__init__ This method is the constructor of the extension. It's called when an extension instance is initialized in a specific function. When implementing this abstract method, you may want to accept a filename parameter and pass it to the parent's method super().__init__(filename) for proper extension registration.
post_function_load Called right after the function is loaded. The function name and function directory are passed to the extension. Keep in mind that the function directory is read-only, and any attempt to write to local file in this directory fails.
pre_invocation Called right before the function is triggered. The function context and function invocation arguments are passed to the extension. You can usually pass other attributes in the context object for the function code to consume.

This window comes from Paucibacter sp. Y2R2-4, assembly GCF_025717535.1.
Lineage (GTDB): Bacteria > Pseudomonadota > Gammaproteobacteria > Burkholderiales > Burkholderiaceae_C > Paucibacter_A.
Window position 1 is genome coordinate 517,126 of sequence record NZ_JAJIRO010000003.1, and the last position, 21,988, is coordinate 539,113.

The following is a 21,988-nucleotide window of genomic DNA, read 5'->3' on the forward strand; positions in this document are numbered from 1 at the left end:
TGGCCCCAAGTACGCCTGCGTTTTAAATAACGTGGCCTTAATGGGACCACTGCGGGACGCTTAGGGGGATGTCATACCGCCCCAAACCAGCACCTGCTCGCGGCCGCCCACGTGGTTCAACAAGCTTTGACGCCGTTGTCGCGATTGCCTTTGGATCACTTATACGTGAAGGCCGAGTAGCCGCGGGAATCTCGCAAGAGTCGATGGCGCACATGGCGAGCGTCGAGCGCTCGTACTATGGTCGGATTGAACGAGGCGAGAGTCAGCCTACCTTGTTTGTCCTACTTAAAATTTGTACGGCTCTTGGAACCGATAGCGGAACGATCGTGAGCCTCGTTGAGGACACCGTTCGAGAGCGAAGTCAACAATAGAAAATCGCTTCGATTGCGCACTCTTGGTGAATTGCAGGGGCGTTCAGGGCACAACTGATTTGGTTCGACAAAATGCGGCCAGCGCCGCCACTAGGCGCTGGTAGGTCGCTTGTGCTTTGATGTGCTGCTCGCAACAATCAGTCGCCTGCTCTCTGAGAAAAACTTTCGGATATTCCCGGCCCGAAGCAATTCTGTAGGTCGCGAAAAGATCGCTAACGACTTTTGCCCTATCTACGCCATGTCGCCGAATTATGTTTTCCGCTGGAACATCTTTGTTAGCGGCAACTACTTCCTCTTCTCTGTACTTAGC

post_invocation Called right after the function execution completes. The function context, function invocation arguments, and the invocation return object are passed to the extension. This implementation is a good place to validate whether execution of the lifecycle hooks succeeded.

Cross-origin resource sharing

Azure Functions supports cross-origin resource sharing (CORS). CORS is configured in the portal and through the Azure CLI. The CORS allowed origins list applies at the function app level. With CORS enabled, responses include the Access-Control-Allow-Origin header. For more information, see Cross-origin resource sharing.

CORS is fully supported for Python function apps.

Known issues and FAQ

Following is a list of troubleshooting guides for common issues:

All known issues and feature requests are tracked using GitHub issues list. If you run into a problem and can't find the issue in GitHub, open a new issue and include a detailed description of the problem.

Next steps

For more information, see the following resources:

Having issues? Let us know.